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(EXAMINERS’ EXPECTATIONS) About the essays written by the Class of 2009….

“If I’ve learnt nothing else,
it’s that
time and practice
equal achievement.”
– Andre Agassi in “Open – An Autobiography”

 

MOST SCRIPTS…

  • show awareness of structure (intro… awareness of key issues…attempt at balance…conclusion)
  • Keep this up !!  

THE BETTER SCRIPTS…

  • conclusions provide succinct incisive views or perspectives
  • introduction is meant to impress, intro (& the use of English in general) is concise, focused and accurate
  • tailor the material learnt in an original and compelling way, deploying relevant examples and engaging comment in order to answer the question
  • interweave arguments with examples and offer personal perspective
  • display wide and impressive knowledge to justify arguments
  • examiners can sense that a truly lively, informed and interested mind is at the back of the response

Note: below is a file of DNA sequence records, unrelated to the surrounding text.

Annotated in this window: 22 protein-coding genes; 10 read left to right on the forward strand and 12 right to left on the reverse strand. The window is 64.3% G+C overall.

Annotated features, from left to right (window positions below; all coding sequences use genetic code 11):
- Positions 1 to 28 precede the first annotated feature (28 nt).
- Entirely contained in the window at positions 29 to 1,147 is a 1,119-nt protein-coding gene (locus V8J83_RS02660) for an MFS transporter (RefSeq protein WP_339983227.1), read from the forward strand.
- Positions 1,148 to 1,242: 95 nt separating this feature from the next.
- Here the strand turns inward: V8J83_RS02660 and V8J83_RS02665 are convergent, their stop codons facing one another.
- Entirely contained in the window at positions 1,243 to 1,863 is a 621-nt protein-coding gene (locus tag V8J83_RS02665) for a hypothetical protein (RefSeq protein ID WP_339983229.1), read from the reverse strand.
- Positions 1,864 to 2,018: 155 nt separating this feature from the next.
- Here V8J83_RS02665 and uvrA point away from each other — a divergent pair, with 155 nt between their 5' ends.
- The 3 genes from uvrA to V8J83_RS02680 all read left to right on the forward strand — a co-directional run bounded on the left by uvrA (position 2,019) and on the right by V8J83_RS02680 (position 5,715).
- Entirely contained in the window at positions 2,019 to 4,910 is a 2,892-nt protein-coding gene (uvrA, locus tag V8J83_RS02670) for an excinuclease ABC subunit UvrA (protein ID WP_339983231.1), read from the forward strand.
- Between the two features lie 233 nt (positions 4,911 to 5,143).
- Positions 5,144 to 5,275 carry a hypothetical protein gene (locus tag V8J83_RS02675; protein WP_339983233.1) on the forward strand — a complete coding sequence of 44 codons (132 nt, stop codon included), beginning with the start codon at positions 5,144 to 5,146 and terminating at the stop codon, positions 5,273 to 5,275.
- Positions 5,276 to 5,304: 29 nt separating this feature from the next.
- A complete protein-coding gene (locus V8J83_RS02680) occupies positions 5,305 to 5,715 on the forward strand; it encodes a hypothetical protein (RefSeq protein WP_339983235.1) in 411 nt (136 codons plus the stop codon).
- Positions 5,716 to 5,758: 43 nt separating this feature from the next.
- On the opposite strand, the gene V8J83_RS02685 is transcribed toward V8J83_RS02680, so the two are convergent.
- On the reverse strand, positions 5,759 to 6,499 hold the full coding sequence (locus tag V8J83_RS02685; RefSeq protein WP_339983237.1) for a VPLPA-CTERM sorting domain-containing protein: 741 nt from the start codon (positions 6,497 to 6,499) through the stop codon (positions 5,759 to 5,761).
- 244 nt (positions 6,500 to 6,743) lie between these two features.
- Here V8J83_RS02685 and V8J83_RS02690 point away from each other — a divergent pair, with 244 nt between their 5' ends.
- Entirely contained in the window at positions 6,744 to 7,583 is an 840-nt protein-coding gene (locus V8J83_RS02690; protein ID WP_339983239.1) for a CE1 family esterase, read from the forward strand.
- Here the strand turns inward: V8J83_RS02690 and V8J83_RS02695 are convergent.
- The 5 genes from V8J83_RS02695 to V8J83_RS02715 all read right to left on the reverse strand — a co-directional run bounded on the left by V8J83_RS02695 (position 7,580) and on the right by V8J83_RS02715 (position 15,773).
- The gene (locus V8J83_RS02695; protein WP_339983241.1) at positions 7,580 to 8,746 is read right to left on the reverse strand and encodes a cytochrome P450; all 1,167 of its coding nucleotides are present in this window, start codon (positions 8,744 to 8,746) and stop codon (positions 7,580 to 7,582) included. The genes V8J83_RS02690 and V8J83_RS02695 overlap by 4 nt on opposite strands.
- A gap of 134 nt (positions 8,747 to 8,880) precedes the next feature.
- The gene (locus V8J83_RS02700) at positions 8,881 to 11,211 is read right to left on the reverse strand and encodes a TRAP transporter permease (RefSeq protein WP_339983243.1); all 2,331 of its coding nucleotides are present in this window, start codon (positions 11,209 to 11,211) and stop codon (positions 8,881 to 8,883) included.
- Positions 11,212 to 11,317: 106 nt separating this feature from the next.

• felicitous expression
  • individual ‘voice’ that shows genuine interest in the use of English and its potential to create accurate meaning and subtlety of argument
  • a product of an on-going attention to language in all its variety and subtlety to achieve ‘voice’
  • sense of involvement on the part of the candidate

WEAKER SCRIPTS…

  • verbose, unfocused intro
  • conclusion is no more than a regurgitation of points from the essay
  • awkward transition : in the process of trying to show balance, they seem to contradict themselves
  • over-pedantic definitions
  • florid language confuses rather than clarifies; confusing;convoluted
  • the actual question may not be addressed since the candidate is preoccupied with adapting ready-made ideas and arguments learnt from class
  • unable to provide specific examples
  • poor handwriting & crossings out and inserting text above obfuscates clarity, the “corrected” version adds to the tortuous nature of the expression or is still grammatically inaccurate
    ** the overall flow of the discussion is inevitably diluted
  • grammatical and linguistic uncertainty

TIPS :

  • Practice is time well spent
  • Key Theme = GLOBALISATION
  • not easy to teach ‘voice’; needs personal reading and language use that exposes the individual to as wide a variety of linguistic styles as possible
  • (Based on the TV question that was popular and successfully attempted) The lesson is clear that students write well, irrespective of their level, about what really matters to them and what impinges on their daily lives.
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